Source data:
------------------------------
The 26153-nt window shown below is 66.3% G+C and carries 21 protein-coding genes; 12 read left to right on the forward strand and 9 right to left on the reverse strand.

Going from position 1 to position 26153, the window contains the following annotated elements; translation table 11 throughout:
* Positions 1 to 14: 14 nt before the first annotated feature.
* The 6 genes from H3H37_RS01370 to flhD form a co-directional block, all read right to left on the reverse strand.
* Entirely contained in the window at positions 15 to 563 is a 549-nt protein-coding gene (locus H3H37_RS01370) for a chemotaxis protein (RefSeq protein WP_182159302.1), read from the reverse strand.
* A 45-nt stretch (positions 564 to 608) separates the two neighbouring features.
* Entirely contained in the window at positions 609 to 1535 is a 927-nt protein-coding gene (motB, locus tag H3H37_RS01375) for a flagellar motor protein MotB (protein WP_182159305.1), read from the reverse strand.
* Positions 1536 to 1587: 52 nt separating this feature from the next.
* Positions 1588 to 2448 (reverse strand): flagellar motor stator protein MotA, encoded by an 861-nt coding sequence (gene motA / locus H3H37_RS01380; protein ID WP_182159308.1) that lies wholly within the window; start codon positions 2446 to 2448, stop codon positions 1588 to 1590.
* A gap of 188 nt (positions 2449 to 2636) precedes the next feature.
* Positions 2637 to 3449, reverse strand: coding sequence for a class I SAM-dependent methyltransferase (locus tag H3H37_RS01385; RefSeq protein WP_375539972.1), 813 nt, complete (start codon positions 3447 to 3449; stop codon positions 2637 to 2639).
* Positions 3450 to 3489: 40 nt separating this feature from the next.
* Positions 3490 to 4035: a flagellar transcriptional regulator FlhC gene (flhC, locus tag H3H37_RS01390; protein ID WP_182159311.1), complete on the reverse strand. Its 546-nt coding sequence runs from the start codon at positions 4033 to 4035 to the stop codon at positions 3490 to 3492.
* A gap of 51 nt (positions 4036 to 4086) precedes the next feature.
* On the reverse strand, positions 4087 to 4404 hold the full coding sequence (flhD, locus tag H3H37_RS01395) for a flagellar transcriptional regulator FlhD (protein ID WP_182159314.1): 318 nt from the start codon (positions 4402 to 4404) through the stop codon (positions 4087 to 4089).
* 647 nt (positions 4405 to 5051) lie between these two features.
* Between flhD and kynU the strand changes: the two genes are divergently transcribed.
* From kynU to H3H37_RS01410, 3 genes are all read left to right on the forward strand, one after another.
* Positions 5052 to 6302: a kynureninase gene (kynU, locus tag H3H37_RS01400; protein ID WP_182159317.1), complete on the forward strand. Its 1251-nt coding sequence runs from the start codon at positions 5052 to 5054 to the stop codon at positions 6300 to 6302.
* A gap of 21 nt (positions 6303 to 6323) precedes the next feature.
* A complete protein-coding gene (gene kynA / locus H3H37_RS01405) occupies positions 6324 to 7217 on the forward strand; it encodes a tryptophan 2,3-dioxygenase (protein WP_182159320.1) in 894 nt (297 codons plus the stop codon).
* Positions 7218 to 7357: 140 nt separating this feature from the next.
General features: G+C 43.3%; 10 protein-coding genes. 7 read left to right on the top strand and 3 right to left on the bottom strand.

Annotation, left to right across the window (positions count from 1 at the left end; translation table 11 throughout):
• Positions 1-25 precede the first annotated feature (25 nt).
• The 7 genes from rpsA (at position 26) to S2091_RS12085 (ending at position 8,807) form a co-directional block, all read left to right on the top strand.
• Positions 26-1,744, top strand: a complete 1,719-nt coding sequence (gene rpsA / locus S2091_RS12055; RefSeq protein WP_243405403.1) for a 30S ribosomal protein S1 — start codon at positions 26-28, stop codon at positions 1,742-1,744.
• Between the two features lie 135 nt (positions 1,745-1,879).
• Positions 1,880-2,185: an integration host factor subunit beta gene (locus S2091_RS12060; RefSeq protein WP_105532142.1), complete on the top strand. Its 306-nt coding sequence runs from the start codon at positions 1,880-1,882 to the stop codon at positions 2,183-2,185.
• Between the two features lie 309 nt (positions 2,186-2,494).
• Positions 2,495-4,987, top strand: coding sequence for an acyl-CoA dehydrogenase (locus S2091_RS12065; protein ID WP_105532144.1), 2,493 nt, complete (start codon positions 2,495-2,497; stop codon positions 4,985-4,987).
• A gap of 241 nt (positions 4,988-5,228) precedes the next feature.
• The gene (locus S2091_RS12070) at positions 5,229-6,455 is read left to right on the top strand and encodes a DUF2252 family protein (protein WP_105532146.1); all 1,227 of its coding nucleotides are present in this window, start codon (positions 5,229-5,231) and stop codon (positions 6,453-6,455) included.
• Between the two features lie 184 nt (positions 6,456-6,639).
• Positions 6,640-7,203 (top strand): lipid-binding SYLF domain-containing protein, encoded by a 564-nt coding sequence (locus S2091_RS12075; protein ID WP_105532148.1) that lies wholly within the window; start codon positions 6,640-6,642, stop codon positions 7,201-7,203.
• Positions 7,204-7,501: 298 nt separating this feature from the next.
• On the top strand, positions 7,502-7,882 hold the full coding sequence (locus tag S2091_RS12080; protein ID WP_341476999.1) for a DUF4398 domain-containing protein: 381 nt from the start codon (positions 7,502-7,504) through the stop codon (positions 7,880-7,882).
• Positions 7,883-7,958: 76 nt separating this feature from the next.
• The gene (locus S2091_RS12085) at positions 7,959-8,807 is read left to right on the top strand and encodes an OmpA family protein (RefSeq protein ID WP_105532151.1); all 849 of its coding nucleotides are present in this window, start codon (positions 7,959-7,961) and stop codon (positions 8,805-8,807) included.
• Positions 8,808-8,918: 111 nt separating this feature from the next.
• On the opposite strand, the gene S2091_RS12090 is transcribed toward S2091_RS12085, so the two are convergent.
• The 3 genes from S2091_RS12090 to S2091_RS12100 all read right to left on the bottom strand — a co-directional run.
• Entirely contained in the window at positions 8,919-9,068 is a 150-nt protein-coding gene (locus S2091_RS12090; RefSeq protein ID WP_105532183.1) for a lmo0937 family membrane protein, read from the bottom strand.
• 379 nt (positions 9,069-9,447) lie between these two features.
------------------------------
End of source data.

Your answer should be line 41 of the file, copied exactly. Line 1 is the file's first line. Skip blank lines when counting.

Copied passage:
• On the opposite strand, the gene S2091_RS12090 is transcribed toward S2091_RS12085, so the two are convergent.